QUESTION: So is there a place for optimism?

CHOMSKY: If you look over a long stretch, I think there is agonizingly slow progress, with plenty of suffering that doesn't have to be going on. What is important to remember is that this kind of period -- which they refer to as "the end of history" -- we've been through that at least a half a dozen times since the early 19th century. Every time it was wrong. For example, there's a very good book by one of the best labor historians, Yale's David Montgomery, which is called "The Rise and Fall of the House of Labor." But bear in mind that the fall of the House of Labor that he's talking about was in the 1920s. That's when the labor movement was completely crushed in what Montgomery calls a very undemocratic America. In the 1920s, there was a lot of euphoria about how the end of history had been achieved, about how everything was perfect -- that labor had been smashed and that circumstance would not change. A couple years later everything was totally reversed.

QUESTION: At this point, what do you see as the greatest threat to democracy?

CHOMSKY: The greatest threat to democracy right now is the transfer of decision making into the hands of unaccountable private power. It's done by a lot of ways, but one of them is what they call "minimizing the state." This is kind of paradoxical for me. I'm an old-time anarchist from way back. I don't think the federal government is a legitimate institution. I think it ought to be dismantled, in principle; just as I don't think there ought to be cages -- I don't think people ought to live in cages. On the other hand, if I'm in a cage and there's a saber tooth tiger outside, I'd be happy to keep the bars of the cage in place -- even though I think the cage is illegitimate. I think that image is not inappropriate. There are plenty of good arguments, in my opinion, against centralized government authority. On the other hand, there's a much worse danger right outside. The centralized government authority is at least to some extent under popular influence, and in principle at least under popular control. The unaccountable private power outside is under no public control. What they call minimizing the state -- transferring the decision making to unaccountable private interests -- is not helpful to human beings or to democracy or, for that matter, to the markets. In this time when we are told there is "a triumph of the market," the markets are threatened themselves, aren't they? What's developing is a kind of corporate mercantilism with huge centralized, more or less command economies, integrated with one another, closely tied to state power -- relying very heavily on state power, in fact -- and enforcing social policies and a conception of social and political order that happen to be highly beneficial to the interests of the top sectors of the population, the richest sectors.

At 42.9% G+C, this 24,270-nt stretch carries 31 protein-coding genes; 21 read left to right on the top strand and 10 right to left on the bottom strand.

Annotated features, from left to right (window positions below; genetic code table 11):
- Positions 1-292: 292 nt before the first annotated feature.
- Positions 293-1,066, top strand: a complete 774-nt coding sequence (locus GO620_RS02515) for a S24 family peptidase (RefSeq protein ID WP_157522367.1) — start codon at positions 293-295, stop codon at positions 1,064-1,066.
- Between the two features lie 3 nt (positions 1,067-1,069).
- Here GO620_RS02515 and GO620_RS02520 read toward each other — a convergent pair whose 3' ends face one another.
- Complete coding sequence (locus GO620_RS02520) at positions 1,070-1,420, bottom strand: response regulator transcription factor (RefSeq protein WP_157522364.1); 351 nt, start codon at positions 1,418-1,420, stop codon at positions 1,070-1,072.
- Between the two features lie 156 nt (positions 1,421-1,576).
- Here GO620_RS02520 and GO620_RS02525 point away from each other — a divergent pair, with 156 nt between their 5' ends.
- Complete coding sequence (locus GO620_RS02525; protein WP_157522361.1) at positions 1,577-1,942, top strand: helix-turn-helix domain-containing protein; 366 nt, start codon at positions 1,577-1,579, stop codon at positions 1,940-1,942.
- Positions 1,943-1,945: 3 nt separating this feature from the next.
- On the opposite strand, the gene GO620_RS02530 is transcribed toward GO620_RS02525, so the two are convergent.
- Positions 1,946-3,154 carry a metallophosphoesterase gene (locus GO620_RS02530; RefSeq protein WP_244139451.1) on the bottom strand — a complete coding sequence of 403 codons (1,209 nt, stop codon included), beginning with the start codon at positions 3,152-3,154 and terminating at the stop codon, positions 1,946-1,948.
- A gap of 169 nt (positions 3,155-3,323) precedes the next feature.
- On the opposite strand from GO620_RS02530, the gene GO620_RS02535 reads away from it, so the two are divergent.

QUESTION: This is fundamentally changing not just developing nations but even the most powerful nations in the world, including the United States, isn't it?

CHOMSKY: For some years now, about 20 years -- this actually goes back before the Reagan period -- there have been very detectable and I think increasingly obvious efforts to turn the United States into something that structurally more or less resembles a Third World society. It's so rich that it won't be like Egypt, but it has many of the structural similarities -- an enormous gap between rich and poor, getting rid of "superfluous" people, a lot of what you find in a Third World structure.

QUESTION: How best do individuals respond?

CHOMSKY: The same as they have all through history: by educating themselves, by organizing, by developing constructive alternatives. We have many ways to do it. We don't face a military coup, we don't face brutal repression, it's a very wealthy society, there's a lot of privileged people, there are all sorts of options available -- from political options to changing institutions.

QUESTION: On the political front, you've loaned your name to the New Party?

CHOMSKY: That's one of the options.

QUESTION: Is that because they integrate both electoral and activist strategies?

CHOMSKY: Of course. As a general strategy I don't even think that's debatable. We don't live in a military dictatorship. There are plainly political options. Therefore, any reasonable tactical proposal will integrate political options with the kinds of organizing and activism and institutional construction that enables it to succeed. So, yeah, the only question is what's the mix? Where do you put your emphasis? Let me give you an example: Putting through a meaningful health care program involves a political strategy. Of course, that won't happen without lots of organizing by public interest groups, protests, activism of various kinds. These things are all integrated, but at some point it could lead to popularly supported legislation that would improve people's lives -- that's happened plenty of times in the past.

QUESTION: We began by talking about the revolutionary spirit in America's distant past. How have you maintained a revolutionary spirit, a radical spirit, across the decades?

CHOMSKY: When you see suffering and oppression and terror, what's the question? It has seemed to me kind of obvious, since early childhood, that if people are suffering and if there's something you can do about it, well, you try.